Rice University and Georgia Tech scientists use data from ancient coral to build a record of temperatures in the tropical Pacific Ocean over the last millennium. The data question previous links between volcanic eruptions and El Niño events.
New Zealand's largest fault is a jumble of mixed-up rocks of all shapes, sizes, compositions and origins. According to research from a global team of scientists, this motley mixture could help explain why the fault generates slow-motion earthquakes known as 'slow slip events' as well as destructive, tsunami-generating tremors.
An international team of scientists has for the first time identified the conditions deep below the Earth's surface that lead to the triggering of so-called 'slow motion' earthquakes.
In a new study in the AGU journal Geophysical Research Letters, scientists from the University of California, Irvine and NASA's Jet Propulsion Laboratory describe Greenland's loss of 600 billion tons of ice in the summer of 2019, raising global sea levels by 2.2 millimeters in a short time.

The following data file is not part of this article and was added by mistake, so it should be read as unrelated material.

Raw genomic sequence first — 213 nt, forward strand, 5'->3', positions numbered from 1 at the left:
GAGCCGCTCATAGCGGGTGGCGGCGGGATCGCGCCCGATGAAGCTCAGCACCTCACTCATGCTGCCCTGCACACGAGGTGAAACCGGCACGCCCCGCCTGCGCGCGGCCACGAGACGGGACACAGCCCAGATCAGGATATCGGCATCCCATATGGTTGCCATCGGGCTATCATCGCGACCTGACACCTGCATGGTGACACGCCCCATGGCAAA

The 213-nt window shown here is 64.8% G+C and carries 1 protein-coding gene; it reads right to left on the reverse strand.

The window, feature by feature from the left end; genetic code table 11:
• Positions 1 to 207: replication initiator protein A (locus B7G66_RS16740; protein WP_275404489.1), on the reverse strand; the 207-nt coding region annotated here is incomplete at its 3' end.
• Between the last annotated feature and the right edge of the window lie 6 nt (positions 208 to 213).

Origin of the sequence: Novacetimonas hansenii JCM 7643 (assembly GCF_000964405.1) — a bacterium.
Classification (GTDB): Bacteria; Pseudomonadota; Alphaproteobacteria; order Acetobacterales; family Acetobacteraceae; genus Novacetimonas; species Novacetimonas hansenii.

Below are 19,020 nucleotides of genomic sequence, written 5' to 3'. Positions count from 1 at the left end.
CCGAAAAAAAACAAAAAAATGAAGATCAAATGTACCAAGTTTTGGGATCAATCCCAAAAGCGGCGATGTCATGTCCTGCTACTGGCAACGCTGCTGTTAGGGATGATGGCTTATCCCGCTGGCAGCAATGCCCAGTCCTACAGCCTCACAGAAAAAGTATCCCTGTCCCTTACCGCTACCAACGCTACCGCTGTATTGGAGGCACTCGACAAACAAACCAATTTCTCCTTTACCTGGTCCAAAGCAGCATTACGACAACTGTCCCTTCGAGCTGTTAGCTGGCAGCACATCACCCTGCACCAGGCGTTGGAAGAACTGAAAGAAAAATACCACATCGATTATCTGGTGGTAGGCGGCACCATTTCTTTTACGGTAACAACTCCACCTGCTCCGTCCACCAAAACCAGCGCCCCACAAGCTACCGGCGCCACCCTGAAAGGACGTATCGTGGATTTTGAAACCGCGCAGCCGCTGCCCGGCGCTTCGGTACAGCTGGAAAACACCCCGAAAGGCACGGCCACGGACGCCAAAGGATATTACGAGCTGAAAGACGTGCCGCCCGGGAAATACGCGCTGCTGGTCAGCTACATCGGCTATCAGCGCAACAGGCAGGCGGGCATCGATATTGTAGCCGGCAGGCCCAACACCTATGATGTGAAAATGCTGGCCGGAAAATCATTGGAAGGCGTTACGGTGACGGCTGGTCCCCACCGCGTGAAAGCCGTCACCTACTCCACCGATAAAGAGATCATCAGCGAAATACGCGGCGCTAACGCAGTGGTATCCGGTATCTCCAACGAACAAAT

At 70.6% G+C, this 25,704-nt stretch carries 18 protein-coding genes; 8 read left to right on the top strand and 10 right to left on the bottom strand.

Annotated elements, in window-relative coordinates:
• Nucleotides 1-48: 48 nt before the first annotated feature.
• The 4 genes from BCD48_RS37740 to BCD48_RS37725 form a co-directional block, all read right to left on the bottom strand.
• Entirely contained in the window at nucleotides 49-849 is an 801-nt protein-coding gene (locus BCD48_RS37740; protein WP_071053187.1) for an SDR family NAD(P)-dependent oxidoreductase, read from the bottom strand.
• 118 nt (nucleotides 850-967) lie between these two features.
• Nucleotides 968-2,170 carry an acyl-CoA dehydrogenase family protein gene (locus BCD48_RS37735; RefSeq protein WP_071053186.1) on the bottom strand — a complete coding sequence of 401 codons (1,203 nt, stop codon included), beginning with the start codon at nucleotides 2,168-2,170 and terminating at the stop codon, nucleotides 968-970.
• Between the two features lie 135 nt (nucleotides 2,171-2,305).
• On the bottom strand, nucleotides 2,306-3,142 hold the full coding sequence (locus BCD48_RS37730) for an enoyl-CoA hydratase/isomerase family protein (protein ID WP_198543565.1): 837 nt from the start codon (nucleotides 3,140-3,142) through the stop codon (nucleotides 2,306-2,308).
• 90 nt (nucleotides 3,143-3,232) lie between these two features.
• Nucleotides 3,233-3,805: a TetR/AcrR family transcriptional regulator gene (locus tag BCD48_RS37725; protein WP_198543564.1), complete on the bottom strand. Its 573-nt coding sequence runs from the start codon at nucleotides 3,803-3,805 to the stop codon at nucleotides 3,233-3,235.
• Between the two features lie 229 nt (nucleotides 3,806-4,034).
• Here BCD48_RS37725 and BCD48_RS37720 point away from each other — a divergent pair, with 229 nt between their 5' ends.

Researchers say they have identified the origins of an unusual fault that probably magnified the catastrophic 2011 Japan tsunami.
A trio of studies are the latest developments in a paradigm shift that could change how Earth history is understood. They support an assertion by a Scripps Institution of Oceanography geophysicist that a once-liquid portion of the lower mantle, rather than the core, could have exceeded the thresholds needed to create Earth's magnetic field during its early history.
Scientists have developed a new computational technique that could lead to fast, finely detailed brain imaging with a compact device that uses only sound waves.
High-frequency vibrations are some of the most damaging ground movements produced by earthquakes, and Brown University researchers have a new theory about how they're produced.
In many coastal zones and gorges, unstable cliffs often fail when the foundation rock beneath them is crushed. Large water waves can be created, threatening human safety. In this week's Physics of Fluids, scientists reveal the mechanism by which these cliffs collapse, and how large, tsunami-like waves are created. Few experimental studies of this phenomenon have been carried out, so this work represents valuable new data that can be used to protect from impending disaster.
Geologists from Wits University in Johannesburg, South Africa, have come up with an original explanation of how nature may produce an intriguing class of magmatic rocks that are made up of only one type of mineral.